Defenses built into the statute itself

Upon prosecution of a person under this section, ownership or occupancy of the premises or vehicle in which the substance was found shall not create a presumption that such person knowingly or intentionally possessed such controlled substance. This law itself may be your best defense.

First offender program under VA code 18.2-251 Not expungable

Virginia does have a first offender program which if fully completed will result in a dismissal of the charge; however, this dismissal is not expungable and the charge will remain on your criminal history, although marked as dismissed. The reason it is not expungable is to prevent people from using the program a second time, for if they don’t see it reflected in the record you could keep going into the program indefinitely each time you are charged.

The Deferral Program is good and effective, but only good for people who are committed to complete it. It requires a lot of work.

  1. Felony probation, which is no joke and results in jail/prison if violated
  2. Substance Abuse Class with required attendance
  3. 6-month loss of license – restricted permit for work only
  4.  Urine screens & employment requirements
  5. 1- to 3-year good behavior with a return to court
  6. Court costs & fines for all of the above.

Yes, it’s a lot of work, and your case should be fully investigated before committing

Tips for not being charged with possession of cocaine, heroin, methamphetamine, Ecstasy, LSD, Oxycontin, and others:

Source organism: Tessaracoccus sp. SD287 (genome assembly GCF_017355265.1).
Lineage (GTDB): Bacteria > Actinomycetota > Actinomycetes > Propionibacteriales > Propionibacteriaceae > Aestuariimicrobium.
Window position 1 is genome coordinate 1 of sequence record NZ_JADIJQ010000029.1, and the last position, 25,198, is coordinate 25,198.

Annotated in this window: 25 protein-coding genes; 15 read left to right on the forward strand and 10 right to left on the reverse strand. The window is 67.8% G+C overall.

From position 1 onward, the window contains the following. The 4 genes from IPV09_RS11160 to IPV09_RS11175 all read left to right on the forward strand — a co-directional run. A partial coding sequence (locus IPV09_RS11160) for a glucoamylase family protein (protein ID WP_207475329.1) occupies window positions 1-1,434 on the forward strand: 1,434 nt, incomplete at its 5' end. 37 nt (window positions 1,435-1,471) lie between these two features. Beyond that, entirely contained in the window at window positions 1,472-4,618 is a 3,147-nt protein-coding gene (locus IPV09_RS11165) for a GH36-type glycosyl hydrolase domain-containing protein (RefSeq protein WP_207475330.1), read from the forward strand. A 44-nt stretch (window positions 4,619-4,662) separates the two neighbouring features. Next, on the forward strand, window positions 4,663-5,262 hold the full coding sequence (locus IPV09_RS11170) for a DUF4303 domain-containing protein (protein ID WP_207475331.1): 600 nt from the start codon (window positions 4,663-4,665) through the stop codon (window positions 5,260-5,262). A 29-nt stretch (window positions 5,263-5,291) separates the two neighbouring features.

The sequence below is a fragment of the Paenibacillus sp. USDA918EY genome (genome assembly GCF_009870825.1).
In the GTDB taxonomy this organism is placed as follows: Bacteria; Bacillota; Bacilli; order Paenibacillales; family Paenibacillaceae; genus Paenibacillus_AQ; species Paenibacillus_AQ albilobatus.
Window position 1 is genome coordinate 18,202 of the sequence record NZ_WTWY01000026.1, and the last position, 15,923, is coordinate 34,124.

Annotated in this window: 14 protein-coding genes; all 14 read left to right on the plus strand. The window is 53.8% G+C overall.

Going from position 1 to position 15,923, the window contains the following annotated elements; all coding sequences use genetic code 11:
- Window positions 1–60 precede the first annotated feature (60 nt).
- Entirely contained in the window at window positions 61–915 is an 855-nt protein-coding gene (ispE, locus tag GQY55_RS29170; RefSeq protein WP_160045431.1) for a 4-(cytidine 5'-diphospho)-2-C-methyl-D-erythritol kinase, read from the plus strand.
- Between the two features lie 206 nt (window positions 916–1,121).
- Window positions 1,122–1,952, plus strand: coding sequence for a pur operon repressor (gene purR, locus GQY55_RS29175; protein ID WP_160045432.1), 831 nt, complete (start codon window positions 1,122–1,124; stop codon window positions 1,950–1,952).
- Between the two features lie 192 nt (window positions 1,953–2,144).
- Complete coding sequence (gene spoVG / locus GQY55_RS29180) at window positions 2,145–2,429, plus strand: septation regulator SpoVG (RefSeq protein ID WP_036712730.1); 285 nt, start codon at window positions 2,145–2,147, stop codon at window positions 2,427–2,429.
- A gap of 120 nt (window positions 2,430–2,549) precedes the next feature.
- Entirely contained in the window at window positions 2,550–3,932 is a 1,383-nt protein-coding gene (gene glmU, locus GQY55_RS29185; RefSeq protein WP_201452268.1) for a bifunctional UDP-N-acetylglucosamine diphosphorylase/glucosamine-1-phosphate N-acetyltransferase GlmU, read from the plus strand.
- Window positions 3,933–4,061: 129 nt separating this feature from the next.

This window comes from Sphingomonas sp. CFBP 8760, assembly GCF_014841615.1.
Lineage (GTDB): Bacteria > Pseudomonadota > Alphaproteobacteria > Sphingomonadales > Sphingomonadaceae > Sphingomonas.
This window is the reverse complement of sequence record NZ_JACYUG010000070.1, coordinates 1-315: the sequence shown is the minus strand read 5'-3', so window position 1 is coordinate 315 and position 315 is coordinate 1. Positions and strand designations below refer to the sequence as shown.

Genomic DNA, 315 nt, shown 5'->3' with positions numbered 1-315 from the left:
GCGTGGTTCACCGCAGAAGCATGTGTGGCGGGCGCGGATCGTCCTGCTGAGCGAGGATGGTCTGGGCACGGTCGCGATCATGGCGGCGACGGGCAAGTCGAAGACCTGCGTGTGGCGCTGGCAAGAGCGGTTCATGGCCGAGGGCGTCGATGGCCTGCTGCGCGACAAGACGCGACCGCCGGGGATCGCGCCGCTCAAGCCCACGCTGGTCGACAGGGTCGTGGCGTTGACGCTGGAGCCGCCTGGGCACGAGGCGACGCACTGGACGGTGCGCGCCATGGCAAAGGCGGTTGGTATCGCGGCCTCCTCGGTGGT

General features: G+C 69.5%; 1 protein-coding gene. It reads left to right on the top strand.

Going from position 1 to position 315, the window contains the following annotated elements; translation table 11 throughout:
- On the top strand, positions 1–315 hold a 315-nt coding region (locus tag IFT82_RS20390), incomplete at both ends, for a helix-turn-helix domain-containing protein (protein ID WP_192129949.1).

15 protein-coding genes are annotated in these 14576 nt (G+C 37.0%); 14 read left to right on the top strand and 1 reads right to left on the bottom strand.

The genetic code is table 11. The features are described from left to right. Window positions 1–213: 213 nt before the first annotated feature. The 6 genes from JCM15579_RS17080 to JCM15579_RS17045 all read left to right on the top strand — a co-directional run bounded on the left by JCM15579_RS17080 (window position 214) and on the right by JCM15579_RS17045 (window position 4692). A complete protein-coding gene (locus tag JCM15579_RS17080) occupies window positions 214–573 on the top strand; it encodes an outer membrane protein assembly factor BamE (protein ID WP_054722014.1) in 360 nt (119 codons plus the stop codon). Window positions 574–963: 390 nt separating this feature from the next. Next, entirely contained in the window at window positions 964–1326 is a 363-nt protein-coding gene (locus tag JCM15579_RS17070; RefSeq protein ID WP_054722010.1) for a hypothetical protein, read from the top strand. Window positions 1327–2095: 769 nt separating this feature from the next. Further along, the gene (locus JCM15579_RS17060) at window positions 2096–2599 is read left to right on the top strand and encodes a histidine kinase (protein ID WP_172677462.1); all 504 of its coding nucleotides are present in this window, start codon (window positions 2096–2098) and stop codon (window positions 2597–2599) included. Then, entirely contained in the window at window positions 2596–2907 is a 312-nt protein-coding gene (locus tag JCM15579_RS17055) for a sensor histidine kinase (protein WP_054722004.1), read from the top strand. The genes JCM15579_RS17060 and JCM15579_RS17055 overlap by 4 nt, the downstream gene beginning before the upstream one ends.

1. Do not carry anything on your person that’s illegal. If stopped in a car or after an arrest or at a party, the police will find it. Saying you are wearing someone else’s jacket does not work.
  2. Have your vehicle in proper order, no expired tags, burnt-out tail lights, etc., so you do not get pulled over in the first place.
  3. Do not get into a vehicle with someone you know who has illegal substances. The police will charge you too, thinking you are a part of the party even if you are not.
  4. You have few rights in your vehicle. If you hide controlled substances in your vehicle so that your parents or spouse will not find them in the house, they will find out quickly enough after the police charge you with possession after a routine traffic stop.
  5. Do not pester the police at a large party; if you confront them you will end up being the one being charged. That’s just life and the way it is.
  6. Do not wait for Virginia to become the next Colorado. Virginia ranks 49th out of 50 states in being considered conservative in regard to criminal laws.
  7. If you use illegal substances your home offers much more protection. If you sell drugs out of your home, the police have to have a warrant to get in. Your car or a public place offers no such protection.
  8. Concerts are monitored by police and parking lots are the worst. They will observe you from a distance, then approach and arrest or ticket you and ban you from the venue.
  9. Remember possession means “constructive possession”; even if it’s your friend’s pot and the police suspect your plans were to smoke it together, they will charge you both.  
  10. Keep your car clean and in working order, do not have marijuana on your person, don’t smoke in public places or bother police at parties and your likelihood of being charged is slim. Most cases are from neglecting the above tips.